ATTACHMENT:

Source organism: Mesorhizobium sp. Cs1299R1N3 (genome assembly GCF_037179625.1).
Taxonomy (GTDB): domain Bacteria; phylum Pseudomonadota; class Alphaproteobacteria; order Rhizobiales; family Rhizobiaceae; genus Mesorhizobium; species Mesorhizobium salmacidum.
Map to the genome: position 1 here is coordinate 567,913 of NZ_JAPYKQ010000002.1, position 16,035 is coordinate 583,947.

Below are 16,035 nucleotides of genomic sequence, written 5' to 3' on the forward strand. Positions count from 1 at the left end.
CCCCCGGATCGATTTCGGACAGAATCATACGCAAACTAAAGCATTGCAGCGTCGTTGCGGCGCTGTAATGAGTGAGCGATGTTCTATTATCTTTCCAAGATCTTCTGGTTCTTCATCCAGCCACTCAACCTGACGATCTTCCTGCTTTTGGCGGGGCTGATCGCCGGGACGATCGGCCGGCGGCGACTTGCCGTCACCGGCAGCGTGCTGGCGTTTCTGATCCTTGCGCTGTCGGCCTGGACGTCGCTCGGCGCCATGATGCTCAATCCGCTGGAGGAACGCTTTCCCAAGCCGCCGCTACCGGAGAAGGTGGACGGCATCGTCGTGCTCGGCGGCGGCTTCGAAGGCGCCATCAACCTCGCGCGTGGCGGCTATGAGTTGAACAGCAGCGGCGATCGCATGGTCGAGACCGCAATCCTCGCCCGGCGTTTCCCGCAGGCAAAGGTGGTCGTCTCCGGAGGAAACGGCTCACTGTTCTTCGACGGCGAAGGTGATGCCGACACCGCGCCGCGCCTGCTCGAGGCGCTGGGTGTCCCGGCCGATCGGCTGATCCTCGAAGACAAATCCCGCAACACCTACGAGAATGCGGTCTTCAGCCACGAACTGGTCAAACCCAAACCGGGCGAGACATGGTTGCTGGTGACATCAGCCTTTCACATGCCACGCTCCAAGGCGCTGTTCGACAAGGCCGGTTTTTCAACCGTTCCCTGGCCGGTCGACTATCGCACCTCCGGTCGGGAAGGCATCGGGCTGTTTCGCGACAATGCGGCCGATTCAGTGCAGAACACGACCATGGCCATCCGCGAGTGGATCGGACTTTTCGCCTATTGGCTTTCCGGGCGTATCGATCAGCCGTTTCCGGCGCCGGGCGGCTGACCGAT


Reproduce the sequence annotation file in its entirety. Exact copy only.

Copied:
Source organism: Mesorhizobium sp. Cs1299R1N3 (genome assembly GCF_037179625.1).
Taxonomy (GTDB): domain Bacteria; phylum Pseudomonadota; class Alphaproteobacteria; order Rhizobiales; family Rhizobiaceae; genus Mesorhizobium; species Mesorhizobium salmacidum.
Map to the genome: position 1 here is coordinate 567,913 of NZ_JAPYKQ010000002.1, position 16,035 is coordinate 583,947.

Below are 16,035 nucleotides of genomic sequence, written 5' to 3' on the forward strand. Positions count from 1 at the left end.
CCCCCGGATCGATTTCGGACAGAATCATACGCAAACTAAAGCATTGCAGCGTCGTTGCGGCGCTGTAATGAGTGAGCGATGTTCTATTATCTTTCCAAGATCTTCTGGTTCTTCATCCAGCCACTCAACCTGACGATCTTCCTGCTTTTGGCGGGGCTGATCGCCGGGACGATCGGCCGGCGGCGACTTGCCGTCACCGGCAGCGTGCTGGCGTTTCTGATCCTTGCGCTGTCGGCCTGGACGTCGCTCGGCGCCATGATGCTCAATCCGCTGGAGGAACGCTTTCCCAAGCCGCCGCTACCGGAGAAGGTGGACGGCATCGTCGTGCTCGGCGGCGGCTTCGAAGGCGCCATCAACCTCGCGCGTGGCGGCTATGAGTTGAACAGCAGCGGCGATCGCATGGTCGAGACCGCAATCCTCGCCCGGCGTTTCCCGCAGGCAAAGGTGGTCGTCTCCGGAGGAAACGGCTCACTGTTCTTCGACGGCGAAGGTGATGCCGACACCGCGCCGCGCCTGCTCGAGGCGCTGGGTGTCCCGGCCGATCGGCTGATCCTCGAAGACAAATCCCGCAACACCTACGAGAATGCGGTCTTCAGCCACGAACTGGTCAAACCCAAACCGGGCGAGACATGGTTGCTGGTGACATCAGCCTTTCACATGCCACGCTCCAAGGCGCTGTTCGACAAGGCCGGTTTTTCAACCGTTCCCTGGCCGGTCGACTATCGCACCTCCGGTCGGGAAGGCATCGGGCTGTTTCGCGACAATGCGGCCGATTCAGTGCAGAACACGACCATGGCCATCCGCGAGTGGATCGGACTTTTCGCCTATTGGCTTTCCGGGCGTATCGATCAGCCGTTTCCGGCGCCGGGCGGCTGACCGAT